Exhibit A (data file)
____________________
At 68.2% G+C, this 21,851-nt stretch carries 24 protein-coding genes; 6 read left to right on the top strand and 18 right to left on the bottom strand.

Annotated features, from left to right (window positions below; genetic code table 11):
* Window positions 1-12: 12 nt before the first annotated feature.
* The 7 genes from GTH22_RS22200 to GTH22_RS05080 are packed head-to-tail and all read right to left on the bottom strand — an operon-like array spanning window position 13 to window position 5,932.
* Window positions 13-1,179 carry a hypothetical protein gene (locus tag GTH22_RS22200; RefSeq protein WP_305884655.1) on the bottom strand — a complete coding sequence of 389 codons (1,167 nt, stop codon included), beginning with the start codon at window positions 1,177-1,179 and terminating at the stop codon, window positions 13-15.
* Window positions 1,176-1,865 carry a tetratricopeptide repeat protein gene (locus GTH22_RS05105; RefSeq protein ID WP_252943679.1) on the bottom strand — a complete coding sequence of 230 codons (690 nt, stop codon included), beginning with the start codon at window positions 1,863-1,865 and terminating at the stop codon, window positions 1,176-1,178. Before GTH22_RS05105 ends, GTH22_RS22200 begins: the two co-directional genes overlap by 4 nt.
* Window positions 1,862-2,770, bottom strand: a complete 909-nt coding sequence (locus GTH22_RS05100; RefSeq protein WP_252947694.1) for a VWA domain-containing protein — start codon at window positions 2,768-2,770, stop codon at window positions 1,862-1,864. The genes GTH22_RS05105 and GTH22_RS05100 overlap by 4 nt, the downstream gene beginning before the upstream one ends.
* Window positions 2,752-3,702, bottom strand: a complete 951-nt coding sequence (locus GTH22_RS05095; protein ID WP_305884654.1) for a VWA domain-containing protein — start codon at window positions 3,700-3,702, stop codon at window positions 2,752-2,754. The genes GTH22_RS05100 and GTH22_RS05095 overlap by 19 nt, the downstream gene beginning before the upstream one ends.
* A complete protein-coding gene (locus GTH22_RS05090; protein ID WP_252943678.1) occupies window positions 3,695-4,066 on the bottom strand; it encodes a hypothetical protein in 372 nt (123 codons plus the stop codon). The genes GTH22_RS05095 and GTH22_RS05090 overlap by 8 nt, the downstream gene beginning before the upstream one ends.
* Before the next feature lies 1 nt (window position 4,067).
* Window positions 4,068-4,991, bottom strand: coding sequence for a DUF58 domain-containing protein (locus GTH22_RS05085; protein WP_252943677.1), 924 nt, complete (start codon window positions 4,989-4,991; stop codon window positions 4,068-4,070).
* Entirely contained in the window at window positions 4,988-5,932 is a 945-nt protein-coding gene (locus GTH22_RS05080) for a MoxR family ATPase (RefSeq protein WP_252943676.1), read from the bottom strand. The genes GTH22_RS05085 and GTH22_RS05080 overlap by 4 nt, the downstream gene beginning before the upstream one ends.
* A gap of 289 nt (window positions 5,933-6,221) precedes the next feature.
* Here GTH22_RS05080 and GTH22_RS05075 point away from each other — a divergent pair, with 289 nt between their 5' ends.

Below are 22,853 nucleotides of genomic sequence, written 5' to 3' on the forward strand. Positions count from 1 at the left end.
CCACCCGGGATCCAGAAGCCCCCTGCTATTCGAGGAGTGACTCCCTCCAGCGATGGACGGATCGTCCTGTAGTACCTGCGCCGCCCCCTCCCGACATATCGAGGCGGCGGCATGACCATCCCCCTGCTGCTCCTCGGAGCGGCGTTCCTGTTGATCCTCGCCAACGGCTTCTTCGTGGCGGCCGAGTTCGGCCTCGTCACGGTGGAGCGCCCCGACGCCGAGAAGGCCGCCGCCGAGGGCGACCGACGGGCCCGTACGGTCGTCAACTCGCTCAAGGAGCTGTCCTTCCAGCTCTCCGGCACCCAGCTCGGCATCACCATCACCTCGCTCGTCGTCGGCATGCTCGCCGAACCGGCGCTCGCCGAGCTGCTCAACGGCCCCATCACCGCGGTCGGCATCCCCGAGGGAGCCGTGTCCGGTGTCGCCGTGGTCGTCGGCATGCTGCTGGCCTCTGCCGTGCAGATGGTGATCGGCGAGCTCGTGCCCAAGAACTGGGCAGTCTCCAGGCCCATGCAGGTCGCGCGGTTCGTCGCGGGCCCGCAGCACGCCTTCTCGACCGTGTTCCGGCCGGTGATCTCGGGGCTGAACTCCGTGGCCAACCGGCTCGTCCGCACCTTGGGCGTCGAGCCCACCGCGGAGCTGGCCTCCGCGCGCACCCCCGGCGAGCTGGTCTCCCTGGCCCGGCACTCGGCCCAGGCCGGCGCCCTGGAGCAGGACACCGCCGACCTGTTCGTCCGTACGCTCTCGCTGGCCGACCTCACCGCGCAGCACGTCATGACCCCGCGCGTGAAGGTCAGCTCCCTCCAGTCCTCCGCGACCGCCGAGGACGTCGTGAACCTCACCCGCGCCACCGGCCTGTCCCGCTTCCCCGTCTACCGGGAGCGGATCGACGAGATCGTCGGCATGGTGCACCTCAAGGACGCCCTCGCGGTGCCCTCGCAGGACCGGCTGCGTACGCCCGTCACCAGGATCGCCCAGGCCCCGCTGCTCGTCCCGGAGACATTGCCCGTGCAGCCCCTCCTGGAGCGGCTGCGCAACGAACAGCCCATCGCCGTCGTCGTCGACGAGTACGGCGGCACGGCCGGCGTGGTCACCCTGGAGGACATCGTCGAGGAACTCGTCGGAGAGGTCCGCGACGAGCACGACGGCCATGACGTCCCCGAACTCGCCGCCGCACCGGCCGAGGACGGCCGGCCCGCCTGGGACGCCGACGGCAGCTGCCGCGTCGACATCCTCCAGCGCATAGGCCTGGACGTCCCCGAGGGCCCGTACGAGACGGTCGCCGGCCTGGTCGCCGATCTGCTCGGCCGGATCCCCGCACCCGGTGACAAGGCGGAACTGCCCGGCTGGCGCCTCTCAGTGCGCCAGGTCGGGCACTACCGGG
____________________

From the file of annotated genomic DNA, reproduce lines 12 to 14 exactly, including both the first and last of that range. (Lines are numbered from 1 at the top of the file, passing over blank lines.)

* Entirely contained in the window at window positions 4,988-5,932 is a 945-nt protein-coding gene (locus GTH22_RS05080) for a MoxR family ATPase (RefSeq protein WP_252943676.1), read from the bottom strand. The genes GTH22_RS05085 and GTH22_RS05080 overlap by 4 nt, the downstream gene beginning before the upstream one ends.
* A gap of 289 nt (window positions 5,933-6,221) precedes the next feature.
* Here GTH22_RS05080 and GTH22_RS05075 point away from each other — a divergent pair, with 289 nt between their 5' ends.